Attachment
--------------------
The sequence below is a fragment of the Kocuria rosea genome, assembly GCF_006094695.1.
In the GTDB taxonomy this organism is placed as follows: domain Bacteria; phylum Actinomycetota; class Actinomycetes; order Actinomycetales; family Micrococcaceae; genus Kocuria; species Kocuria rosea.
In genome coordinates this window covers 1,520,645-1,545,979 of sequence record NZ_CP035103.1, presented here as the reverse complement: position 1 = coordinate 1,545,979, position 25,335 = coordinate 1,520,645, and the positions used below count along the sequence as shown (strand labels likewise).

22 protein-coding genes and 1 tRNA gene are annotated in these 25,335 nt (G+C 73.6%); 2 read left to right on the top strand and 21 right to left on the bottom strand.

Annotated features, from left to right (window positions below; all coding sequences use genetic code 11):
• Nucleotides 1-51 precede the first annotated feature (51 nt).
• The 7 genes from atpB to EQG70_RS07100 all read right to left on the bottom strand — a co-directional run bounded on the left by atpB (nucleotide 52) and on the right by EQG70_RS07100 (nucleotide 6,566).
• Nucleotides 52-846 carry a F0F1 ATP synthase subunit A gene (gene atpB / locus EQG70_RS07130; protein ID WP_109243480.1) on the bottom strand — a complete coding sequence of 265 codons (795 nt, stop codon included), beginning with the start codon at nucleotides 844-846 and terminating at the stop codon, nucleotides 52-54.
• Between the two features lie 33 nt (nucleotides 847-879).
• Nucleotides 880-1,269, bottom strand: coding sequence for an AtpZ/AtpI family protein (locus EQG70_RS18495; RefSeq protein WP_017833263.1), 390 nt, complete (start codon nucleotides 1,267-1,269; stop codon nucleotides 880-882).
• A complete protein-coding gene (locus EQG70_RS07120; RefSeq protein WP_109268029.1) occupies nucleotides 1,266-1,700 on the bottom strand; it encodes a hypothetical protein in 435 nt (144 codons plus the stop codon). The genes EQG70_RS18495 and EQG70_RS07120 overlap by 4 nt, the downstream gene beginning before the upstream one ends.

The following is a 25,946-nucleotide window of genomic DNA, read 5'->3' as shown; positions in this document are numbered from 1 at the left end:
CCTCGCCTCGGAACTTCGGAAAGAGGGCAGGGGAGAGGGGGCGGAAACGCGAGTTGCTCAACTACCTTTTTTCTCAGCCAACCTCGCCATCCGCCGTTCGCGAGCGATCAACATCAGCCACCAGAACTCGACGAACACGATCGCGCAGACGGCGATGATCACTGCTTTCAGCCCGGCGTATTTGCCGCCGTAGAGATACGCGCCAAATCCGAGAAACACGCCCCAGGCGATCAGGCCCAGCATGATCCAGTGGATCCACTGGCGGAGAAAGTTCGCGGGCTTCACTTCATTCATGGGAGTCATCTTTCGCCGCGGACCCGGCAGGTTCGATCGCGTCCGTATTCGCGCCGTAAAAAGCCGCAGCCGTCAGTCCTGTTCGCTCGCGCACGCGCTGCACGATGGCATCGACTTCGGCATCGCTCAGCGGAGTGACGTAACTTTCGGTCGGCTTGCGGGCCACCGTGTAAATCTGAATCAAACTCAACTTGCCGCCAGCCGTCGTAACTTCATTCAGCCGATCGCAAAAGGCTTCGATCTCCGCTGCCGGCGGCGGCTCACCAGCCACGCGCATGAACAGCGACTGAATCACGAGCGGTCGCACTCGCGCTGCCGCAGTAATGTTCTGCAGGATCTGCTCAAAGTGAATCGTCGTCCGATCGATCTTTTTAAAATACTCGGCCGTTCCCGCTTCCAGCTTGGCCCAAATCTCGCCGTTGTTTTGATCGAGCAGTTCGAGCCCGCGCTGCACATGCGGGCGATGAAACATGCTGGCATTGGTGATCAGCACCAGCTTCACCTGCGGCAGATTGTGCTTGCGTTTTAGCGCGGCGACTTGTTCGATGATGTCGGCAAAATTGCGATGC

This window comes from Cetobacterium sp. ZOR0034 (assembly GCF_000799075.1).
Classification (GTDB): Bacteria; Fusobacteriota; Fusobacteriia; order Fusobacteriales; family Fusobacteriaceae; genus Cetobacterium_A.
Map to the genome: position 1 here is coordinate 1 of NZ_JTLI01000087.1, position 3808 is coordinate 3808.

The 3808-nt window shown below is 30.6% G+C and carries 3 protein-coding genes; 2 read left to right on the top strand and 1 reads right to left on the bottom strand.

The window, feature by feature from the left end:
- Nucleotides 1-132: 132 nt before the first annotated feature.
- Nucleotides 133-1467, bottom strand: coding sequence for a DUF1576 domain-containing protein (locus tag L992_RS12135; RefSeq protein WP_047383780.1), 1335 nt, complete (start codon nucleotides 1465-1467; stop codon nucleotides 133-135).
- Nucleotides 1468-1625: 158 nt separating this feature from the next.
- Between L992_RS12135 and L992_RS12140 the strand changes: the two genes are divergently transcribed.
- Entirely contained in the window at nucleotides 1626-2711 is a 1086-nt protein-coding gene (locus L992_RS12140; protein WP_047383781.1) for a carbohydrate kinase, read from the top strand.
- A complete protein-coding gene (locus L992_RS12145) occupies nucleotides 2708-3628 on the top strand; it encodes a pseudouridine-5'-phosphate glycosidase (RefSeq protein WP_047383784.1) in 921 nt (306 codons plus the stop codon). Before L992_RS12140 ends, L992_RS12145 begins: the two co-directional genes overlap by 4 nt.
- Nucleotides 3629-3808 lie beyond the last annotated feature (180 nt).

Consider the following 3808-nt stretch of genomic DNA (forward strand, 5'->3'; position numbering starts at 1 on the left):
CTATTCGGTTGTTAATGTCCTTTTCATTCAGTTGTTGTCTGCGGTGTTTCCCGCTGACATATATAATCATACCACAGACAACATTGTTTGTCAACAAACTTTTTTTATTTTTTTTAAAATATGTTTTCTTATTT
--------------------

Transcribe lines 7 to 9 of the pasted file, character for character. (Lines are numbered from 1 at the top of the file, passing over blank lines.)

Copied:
• The 7 genes from atpB to EQG70_RS07100 all read right to left on the bottom strand — a co-directional run bounded on the left by atpB (nucleotide 52) and on the right by EQG70_RS07100 (nucleotide 6,566).
• Nucleotides 52-846 carry a F0F1 ATP synthase subunit A gene (gene atpB / locus EQG70_RS07130; protein ID WP_109243480.1) on the bottom strand — a complete coding sequence of 265 codons (795 nt, stop codon included), beginning with the start codon at nucleotides 844-846 and terminating at the stop codon, nucleotides 52-54.
• Between the two features lie 33 nt (nucleotides 847-879).